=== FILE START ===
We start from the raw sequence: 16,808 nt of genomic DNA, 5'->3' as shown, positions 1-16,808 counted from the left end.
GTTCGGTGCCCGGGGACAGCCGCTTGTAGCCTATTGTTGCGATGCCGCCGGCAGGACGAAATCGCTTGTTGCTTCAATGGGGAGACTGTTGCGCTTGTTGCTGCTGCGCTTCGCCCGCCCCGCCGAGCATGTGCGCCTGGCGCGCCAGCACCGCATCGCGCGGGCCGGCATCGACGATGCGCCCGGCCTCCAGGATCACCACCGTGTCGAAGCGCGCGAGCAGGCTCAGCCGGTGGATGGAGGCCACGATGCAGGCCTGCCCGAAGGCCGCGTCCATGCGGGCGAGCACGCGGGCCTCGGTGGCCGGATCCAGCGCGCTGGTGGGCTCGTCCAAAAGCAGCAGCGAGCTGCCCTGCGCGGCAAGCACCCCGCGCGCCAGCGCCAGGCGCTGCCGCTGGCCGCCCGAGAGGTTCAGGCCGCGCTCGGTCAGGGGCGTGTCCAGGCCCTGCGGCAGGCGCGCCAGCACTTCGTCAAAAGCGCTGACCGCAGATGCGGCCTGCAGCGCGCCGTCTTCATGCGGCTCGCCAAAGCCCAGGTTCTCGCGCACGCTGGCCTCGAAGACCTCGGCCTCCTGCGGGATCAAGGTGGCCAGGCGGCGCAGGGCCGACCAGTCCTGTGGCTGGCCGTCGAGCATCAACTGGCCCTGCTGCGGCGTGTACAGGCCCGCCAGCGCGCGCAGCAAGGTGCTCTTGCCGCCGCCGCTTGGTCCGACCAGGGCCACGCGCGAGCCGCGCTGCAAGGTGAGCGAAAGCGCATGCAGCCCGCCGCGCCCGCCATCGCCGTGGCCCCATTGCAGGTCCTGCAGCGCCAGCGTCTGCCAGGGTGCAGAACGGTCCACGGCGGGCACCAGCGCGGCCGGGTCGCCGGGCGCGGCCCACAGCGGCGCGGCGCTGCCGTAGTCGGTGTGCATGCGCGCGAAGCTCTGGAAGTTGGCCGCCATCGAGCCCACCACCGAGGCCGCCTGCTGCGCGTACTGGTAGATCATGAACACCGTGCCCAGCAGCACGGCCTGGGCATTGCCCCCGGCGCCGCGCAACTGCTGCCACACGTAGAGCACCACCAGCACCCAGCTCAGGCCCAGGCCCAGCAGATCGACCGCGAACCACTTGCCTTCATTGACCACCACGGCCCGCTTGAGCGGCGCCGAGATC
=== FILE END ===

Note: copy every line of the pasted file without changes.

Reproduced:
We start from the raw sequence: 16,808 nt of genomic DNA, 5'->3' as shown, positions 1-16,808 counted from the left end.
GTTCGGTGCCCGGGGACAGCCGCTTGTAGCCTATTGTTGCGATGCCGCCGGCAGGACGAAATCGCTTGTTGCTTCAATGGGGAGACTGTTGCGCTTGTTGCTGCTGCGCTTCGCCCGCCCCGCCGAGCATGTGCGCCTGGCGCGCCAGCACCGCATCGCGCGGGCCGGCATCGACGATGCGCCCGGCCTCCAGGATCACCACCGTGTCGAAGCGCGCGAGCAGGCTCAGCCGGTGGATGGAGGCCACGATGCAGGCCTGCCCGAAGGCCGCGTCCATGCGGGCGAGCACGCGGGCCTCGGTGGCCGGATCCAGCGCGCTGGTGGGCTCGTCCAAAAGCAGCAGCGAGCTGCCCTGCGCGGCAAGCACCCCGCGCGCCAGCGCCAGGCGCTGCCGCTGGCCGCCCGAGAGGTTCAGGCCGCGCTCGGTCAGGGGCGTGTCCAGGCCCTGCGGCAGGCGCGCCAGCACTTCGTCAAAAGCGCTGACCGCAGATGCGGCCTGCAGCGCGCCGTCTTCATGCGGCTCGCCAAAGCCCAGGTTCTCGCGCACGCTGGCCTCGAAGACCTCGGCCTCCTGCGGGATCAAGGTGGCCAGGCGGCGCAGGGCCGACCAGTCCTGTGGCTGGCCGTCGAGCATCAACTGGCCCTGCTGCGGCGTGTACAGGCCCGCCAGCGCGCGCAGCAAGGTGCTCTTGCCGCCGCCGCTTGGTCCGACCAGGGCCACGCGCGAGCCGCGCTGCAAGGTGAGCGAAAGCGCATGCAGCCCGCCGCGCCCGCCATCGCCGTGGCCCCATTGCAGGTCCTGCAGCGCCAGCGTCTGCCAGGGTGCAGAACGGTCCACGGCGGGCACCAGCGCGGCCGGGTCGCCGGGCGCGGCCCACAGCGGCGCGGCGCTGCCGTAGTCGGTGTGCATGCGCGCGAAGCTCTGGAAGTTGGCCGCCATCGAGCCCACCACCGAGGCCGCCTGCTGCGCGTACTGGTAGATCATGAACACCGTGCCCAGCAGCACGGCCTGGGCATTGCCCCCGGCGCCGCGCAACTGCTGCCACACGTAGAGCACCACCAGCACCCAGCTCAGGCCCAGGCCCAGCAGATCGACCGCGAACCACTTGCCTTCATTGACCACCACGGCCCGCTTGAGCGGCGCCGAGATC